Having seen “Mary Last Seen” but only the trailer for “Martha Marcy May Marlene” it seems to have enough similarities to be considered adapted — “Mary” screened at Sundance in 2010 and “Martha” was a script from the Sundance Screenwriters and Directors Lab. Both feature a boyfriend (played byBrady Corbet in both) who takes a girl on a road trip, and whose relationship is revealed to be “not what she thinks and their destination is not what was promised.”

    Regardless, I have high hopes for the feature.

    You can see the trailer for Mary Last Seen under “directors” “Sean Durkin” here: — I couldn’t find a stream of it online. The trailer for Martha Marcy May Marlene,

  • 16 7-31-2011 at 7:23 am

    Jane said...

    Just curious of your thoughts with W.E. It was well received at the early test screenings.
    Or do we have to wait for the reviews simply because it is directed by Madonna?

  • 17 7-31-2011 at 1:22 pm

    JC said...

    Guy – any word on a Wettest County 2011 release by the Weinstein company? It sure would continue the year of Jessica Chastain, Gary Oldman and Mia Wasikowska…

  • 18 7-31-2011 at 5:13 pm

    ePastorJames said...

    @Jane: Well-received by whom?! One person—fanboy—on an IMDb message board, no less—posted alleged positivity, without any verifiable sources. Meanwhile, sources from more legitimate websites have stated that feedback from early screenings has been largely negative. Shocking.

    As expected, the consensus has been that it’s a hollow production, void of any substance; too much focus on set decor, a superficial screenplay that fails to shed light on why Abbie Cornish’s modern age woman is so entranced by the life of Wallis, etc., etc.. Basically, all indications point to this being a hot mess. Token vapid costume drama with more focus on art direction than character development. I don’t even think one needs to wait to discount it from nearly every category, except Costume and Art Direction. Potentially.

  • 19 7-31-2011 at 6:42 pm

    RichardA said...

    Yay!…No silly talks of Girl w. Dragoon Tatoo. The book was loved. The original movie was loved. Fincher’s version will always be “too whatever” compared to gthe original two sources. It’s an uphill battle. The only achievement it will have is to boost the Christopher Plummer nod for The Beginners.

  • 20 7-31-2011 at 7:25 pm

    austin111 said...

    @Brock Landers:

    I agree on the ending. Also interesting was something the actor who plays Hoover’s doctor in the film had to say about a scene between DiCaprio and Naomi Watts. He described it as very much like a scene from King Lear. I can easily see Hoover as a kind of tragic Lear figure myself.

  • 21 8-01-2011 at 3:06 am

    Guy Lodge said...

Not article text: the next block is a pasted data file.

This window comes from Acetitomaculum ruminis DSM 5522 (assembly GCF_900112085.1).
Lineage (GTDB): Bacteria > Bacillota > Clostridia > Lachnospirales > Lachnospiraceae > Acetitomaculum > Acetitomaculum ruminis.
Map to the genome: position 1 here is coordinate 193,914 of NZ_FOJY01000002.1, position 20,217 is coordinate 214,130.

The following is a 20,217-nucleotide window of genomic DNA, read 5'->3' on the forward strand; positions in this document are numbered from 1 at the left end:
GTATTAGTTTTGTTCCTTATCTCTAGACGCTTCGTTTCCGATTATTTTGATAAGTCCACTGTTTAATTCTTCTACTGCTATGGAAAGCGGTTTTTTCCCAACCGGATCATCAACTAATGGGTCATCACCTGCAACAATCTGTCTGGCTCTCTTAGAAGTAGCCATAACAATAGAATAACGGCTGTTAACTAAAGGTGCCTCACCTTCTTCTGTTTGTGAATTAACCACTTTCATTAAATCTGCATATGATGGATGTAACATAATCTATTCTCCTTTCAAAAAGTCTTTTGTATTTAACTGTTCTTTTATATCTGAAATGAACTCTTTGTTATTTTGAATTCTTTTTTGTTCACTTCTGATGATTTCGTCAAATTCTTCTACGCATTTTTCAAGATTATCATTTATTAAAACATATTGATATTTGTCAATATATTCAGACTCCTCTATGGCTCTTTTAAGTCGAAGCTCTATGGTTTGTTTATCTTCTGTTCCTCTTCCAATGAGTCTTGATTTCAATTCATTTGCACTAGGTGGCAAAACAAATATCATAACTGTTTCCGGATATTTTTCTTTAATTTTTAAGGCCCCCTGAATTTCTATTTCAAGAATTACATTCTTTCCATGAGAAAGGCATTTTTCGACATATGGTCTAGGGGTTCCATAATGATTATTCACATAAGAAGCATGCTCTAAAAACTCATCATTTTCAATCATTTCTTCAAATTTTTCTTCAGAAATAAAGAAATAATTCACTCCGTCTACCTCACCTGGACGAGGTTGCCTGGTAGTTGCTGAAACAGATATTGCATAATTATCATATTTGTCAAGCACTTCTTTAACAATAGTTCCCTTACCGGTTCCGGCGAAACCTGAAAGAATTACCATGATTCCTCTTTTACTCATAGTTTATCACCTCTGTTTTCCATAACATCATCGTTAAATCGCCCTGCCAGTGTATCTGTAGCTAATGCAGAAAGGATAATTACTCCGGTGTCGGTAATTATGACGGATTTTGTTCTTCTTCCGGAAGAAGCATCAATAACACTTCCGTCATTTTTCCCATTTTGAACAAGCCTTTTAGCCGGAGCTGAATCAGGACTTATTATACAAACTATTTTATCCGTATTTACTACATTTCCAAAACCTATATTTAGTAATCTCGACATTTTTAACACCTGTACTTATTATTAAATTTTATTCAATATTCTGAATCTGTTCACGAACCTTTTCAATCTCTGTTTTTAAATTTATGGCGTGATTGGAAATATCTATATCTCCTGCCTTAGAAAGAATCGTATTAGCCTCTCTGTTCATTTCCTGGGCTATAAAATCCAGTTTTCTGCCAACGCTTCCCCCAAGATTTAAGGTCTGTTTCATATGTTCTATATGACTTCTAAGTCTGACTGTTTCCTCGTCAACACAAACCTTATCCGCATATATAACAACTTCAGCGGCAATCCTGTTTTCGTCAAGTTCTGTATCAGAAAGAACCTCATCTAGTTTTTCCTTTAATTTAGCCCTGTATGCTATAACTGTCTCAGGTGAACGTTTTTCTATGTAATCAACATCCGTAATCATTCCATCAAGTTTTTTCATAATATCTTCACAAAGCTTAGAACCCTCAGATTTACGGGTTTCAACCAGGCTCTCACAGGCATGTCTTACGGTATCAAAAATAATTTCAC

Both feature a boyfriend (played by Brady Corbet in both) who takes a girl on a road trip, and whose relationship is revealed to be “not what she thinks and their destination is not what was promised.”

    @BEF: You’ve been slightly misled by the trailer, I think — that’s not really the setup of “Martha Marcy May Marlene”, though you’re right that Brady Corbet plays the same character in both the feature and the short. (The “girl” in question is a different character from Elisabeth Olsen’s protagonist.)

    I dug up the Cannes press notes on the film and found some clarification on the matter — Durkin began writing the feature in 2007, but after failing to get the production going, he decided to make a calling-card short that would be representative of the planned feature film. The script for “Martha…” therefore precedes “Mary Last Seen”, so it should qualify as original.

    Hope that’s helpful.

  • 22 8-01-2011 at 4:45 am

    timr said...

    That’s a dreamy-looking Best Actress line-up. More than Williams or Dunst, I do wonder about Rachel Weisz, though.

  • 23 8-01-2011 at 5:54 am

    Guy Lodge said...

    Too dreamy, I suspect. I had Weisz in there for “The Deep Blue Sea” until the film failed to show up in the Venice lineup — I imagined a likely Best Actress win on the Lido would set her on the awards path, but now I’m not sure how much buzz the film will generate in the Toronto clusterfuck. Maybe “The Whistleblower” will be her vehicle instead?

  • 24 8-01-2011 at 10:06 am

    BEF said...

    @ Guy — Thanks! I guess it was Corbet and the shot of the house and the Sundance workshop that made me think otherwise.

  • 25 8-01-2011 at 1:37 pm

    Airride said...

    Pastor James , did you receive your “more legitimate sources” from The Daily Mail by chance? Lol

  • 26 8-01-2011 at 1:42 pm

    The Other James D. said...

    Daily Fail indeed, but nevertheless a well-composed article with more convincing substantiation than that of a twatwaffle on a message board!

  • 27 8-01-2011 at 3:23 pm

    Airride said...

    Sorry but that article was highly panned and it even reverenced false hateful lies about a cast that never existed that supposedly didn’t get along with her. Their source came from one person from a lounge site for chrisake. Very legitimate indeed.